Most of the pieces fit, although Cotterill didn't match up completely: she didn't have a telephone, or lose sons during the war.

The BBC interviewed former child residents of Brighton Place, who remembered excrement being put through a letterbox, and a dead dog being put through a window. However, other evidence suggested that things were far more friendly.

"It is hard to know exactly what his constituents were saying to him at the time," said Robert Pearce, a former professor of modern history and author of Enoch Powell, a biography out later this year. "But if it were a real person, it seems unlikely that it was all accurate."

Party policy?

"The answers to the simple and rational question are equally simple and rational: by stopping, or virtually stopping, further inflow, and by promoting the maximum outflow. Both answers are part of the official policy of the Conservative party."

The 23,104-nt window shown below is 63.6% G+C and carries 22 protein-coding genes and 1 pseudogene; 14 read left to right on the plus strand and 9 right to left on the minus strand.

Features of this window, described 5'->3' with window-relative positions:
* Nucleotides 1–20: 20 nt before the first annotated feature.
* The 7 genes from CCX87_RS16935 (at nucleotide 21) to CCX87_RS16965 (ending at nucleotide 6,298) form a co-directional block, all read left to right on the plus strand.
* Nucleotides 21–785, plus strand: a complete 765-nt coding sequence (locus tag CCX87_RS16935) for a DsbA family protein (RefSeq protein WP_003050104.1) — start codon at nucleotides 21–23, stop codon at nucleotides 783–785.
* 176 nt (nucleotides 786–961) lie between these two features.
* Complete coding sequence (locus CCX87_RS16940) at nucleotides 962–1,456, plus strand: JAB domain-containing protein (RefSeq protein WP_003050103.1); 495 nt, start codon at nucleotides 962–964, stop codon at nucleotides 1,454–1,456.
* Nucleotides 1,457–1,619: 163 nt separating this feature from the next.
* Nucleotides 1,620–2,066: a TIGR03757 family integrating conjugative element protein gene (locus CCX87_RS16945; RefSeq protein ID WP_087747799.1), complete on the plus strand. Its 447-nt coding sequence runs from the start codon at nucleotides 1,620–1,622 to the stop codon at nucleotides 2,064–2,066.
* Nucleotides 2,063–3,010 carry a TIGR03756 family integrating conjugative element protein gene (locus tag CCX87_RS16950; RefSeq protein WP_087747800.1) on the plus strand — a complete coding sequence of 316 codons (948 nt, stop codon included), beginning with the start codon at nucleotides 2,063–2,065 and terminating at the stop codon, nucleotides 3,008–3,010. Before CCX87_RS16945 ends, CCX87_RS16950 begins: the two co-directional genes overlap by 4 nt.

Although some quarters of the party welcomed Powell's speech, he took things a fair jump further than the official party line in calling for the "maximum outflow" of immigrants.

As the 1966 election manifesto shows, moves to allow immigrants to go back were strictly voluntary: the party would, it said, "help immigrants already here to rejoin their families in their countries of origin, or to return with their families to these countries, if they so wish".

As party leader Edward Heath in his statement on Powell's dismissal from the shadow cabinet:

"I have repeatedly emphasised that the policy of the Conservative party is that immigration must be most strictly limited and that immigrants wishing to return to their own countries should be financially helped to do so. But everyone already in the country must be treated as equal before the law."

Migration numbers

"In 15 or 20 years, on present trends, there will be in this country three and a half million Commonwealth immigrants and their descendants. That is not my figure. That is the official figure given to parliament by the spokesman of the Registrar General's Office."

As we'll see in the next claim, if anything Powell seems to have underestimated the numbers of immigrants that would come to Britain. But at the time, his three and a half million figure was the kind of dubious statistical representation that gets FactCheck's calculator burning.

As Bill Smithies and Peter Fiddick pointed out in a 1969 analysis of Powell's speech, the 3.5 million estimate was given in a parliamentary answer to the anti-immigration MP Sir Cyril Osborne.